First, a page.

The localization of the core miRNA biogenesis protein CrDCL3 in C. reinhardtii is also unknown. Does miRNA processing and CrDCL3 activity occur in both the nucleus and cytoplasm, or is CrDCL3 responsible for cleavage only in the nucleus? Are mature miRNAs in C. reinhardtii methylated by HEN1? These remain open questions in Chlamydomonas (represented by gray areas in Fig. 1) to be addressed by future research. Assessing the miRNA pathway functions of C. reinhardtii proteins homologous to known miRNA-related proteins will help to improve our understanding of the evolution of the miRNA pathway in eukaryotes.

    As a unicellular organism, C. reinhardtii has no tissue and organ differentiation and thus lacks apparent and easily observable phenotypes. In our studies, several loss-of-function mutants affecting critical miRNA pathway genes exhibit regular growth, whereas loss of function of these key genes in plants or animals always results in abnormal growth. Does this mean that miRNAs in unicellular C. reinhardtii are not as important as we expected? Future research regarding miRNA production and regulation in the model green alga C. reinhardtii should address this question and shed light on the evolution of miRNA mechanisms.

    With the rapid improvement and reduced cost of sequencing technology, miRNAs have been identified in more and more eukaryotic organisms. Although the mechanism of action of miRNA has been only studied in model microalga C. reinhardtii at present, many other algae, such as Volvox carteri, Phaeodactylum tricornutum, Porphyridium purpureum and brown algae have been successively identified for miRNAs [95, 144146]. In this regard, miRNA sequencing and annotation in other species of unicellular microalgae, combined with analysis of miRNA mode of action (cleavage of targets or translation inhibition) in future, will shed light on open questions about miRNA evolutionary turnover.



    artificial miRNA

    A. thaliana

    Arabidopsis thaliana



    C. elegans

    Caenorhabditis elegans

    C. reinhardtii

    Chlamydomonas reinhardtii


    double-stranded RNA-binding domain






    DCL3 of C. reinhardtii

    D. melanogaster

    Drosophila melanogaster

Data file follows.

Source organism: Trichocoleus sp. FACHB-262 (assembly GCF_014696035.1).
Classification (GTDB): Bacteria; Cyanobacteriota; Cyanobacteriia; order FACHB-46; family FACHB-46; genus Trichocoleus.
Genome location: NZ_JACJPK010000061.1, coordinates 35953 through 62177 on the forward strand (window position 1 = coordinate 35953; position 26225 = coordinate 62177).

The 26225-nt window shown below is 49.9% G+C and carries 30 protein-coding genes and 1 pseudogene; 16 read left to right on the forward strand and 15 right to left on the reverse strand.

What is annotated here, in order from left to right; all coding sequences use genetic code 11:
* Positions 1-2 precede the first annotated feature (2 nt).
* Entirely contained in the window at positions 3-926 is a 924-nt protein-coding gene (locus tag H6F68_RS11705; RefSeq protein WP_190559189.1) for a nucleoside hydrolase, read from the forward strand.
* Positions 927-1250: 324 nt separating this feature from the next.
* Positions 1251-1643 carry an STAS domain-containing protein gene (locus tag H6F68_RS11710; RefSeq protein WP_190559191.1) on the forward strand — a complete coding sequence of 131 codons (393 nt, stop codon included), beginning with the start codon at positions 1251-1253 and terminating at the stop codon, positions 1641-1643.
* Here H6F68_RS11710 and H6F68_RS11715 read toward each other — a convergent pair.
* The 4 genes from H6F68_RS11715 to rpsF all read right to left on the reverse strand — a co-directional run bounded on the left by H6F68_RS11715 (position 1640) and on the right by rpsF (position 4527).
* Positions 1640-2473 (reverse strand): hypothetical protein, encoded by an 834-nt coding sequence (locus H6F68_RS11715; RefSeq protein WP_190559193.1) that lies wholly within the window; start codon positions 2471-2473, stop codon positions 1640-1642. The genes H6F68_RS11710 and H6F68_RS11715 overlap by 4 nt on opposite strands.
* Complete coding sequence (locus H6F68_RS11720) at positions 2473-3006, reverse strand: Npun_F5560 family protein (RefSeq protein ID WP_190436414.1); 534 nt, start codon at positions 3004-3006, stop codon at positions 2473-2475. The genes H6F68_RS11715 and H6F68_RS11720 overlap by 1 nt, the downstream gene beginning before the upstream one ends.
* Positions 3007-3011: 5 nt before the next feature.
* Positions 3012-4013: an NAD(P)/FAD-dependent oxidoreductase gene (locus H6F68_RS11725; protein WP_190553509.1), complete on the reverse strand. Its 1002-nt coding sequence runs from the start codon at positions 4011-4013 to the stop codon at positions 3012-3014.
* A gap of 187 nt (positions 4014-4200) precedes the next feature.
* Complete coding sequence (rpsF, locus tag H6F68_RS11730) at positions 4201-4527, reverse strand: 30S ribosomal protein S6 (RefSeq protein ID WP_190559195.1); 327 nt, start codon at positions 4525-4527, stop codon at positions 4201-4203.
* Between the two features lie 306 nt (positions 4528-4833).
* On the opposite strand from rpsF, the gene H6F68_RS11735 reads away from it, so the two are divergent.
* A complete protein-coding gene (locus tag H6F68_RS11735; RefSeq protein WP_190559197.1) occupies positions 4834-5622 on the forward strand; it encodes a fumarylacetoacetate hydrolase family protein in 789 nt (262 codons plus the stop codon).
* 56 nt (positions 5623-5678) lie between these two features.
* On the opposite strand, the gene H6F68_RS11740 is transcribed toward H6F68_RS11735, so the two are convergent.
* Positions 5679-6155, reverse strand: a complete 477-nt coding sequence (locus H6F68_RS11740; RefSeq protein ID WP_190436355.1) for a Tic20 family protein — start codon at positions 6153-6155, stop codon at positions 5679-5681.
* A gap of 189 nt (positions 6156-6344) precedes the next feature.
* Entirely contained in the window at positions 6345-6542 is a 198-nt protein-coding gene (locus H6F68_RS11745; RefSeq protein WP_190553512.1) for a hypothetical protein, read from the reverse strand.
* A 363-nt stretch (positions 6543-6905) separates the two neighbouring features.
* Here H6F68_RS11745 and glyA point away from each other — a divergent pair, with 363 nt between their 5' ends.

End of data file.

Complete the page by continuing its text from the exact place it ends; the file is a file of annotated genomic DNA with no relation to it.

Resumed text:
Dull slicer 16


    Gaussia princeps luciferase


    heat shock factor 1


    HEN1 suppressor 1









    miR B: 

    miRNA B

    miR C: 

    miRNA C


    oxygen evolving enhancer


    Piwi-interacting RNAs


    precursor miRNA


    primary miRNAs


    pyruvate formate lyase

    RNase III: 

    ribonuclease III


    RNA-induced silencing complex




    short tandem target mimic


    small interfering RNAs


    small temporal RNA




    trans-activator RNA (tar)-binding protein


    untranslated region


    Authors’ contributions

    SLL wrote the manuscript. TS revised the figures. HL and ZLH guided and revised the manuscript. All authors read and approved the final manuscript.


    We would like to thank Prof. Chen Xuemei for advice on text structure.

    Competing interests

    The authors declare that they have no competing interests.

    Availability of data and materials

    Not applicable.

    Ethics approval and consent to participate

    Not applicable.


    This work was supported by the National Natural Science Foundation of China (31800300, 31470431 and 31870343), Guangdong Natural Science Foundation (2014A030308017, 2016A030313052, 2018A030310445 and 2018A030313507), Project of DEGP (2015KTSCX125), Shenzhen Grant Plan for Science & Technology (Shenzhen basic research projects, Subject layout project, CKCY2016042710211071, JCYJ20170302144605664), Demonstration Project for Marine Economic Development in Shenzhen, China’s State Oceanic Administration, Natural Science Foundation of SZU (Grant No. 2017050) and China Postdoctoral Science Foundation (2016M602507).

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    Authors’ Affiliations

    Guangdong Key Laboratory of Plant Epigenetics, Guangdong Engineering Research Center for Marine Algal Biotechnology, Longhua Innovation Institute for Biotechnology, College of Life Sciences and Oceanography, Shenzhen University, Shenzhen, 518060, People’s Republic of China
    Key Laboratory of Optoeletronic Devices and Systems of Ministry of Education and Guangdong Province, College of Optoeletronic Engineering, Shenzhen University, Shenzhen, 518060, People’s Republic of China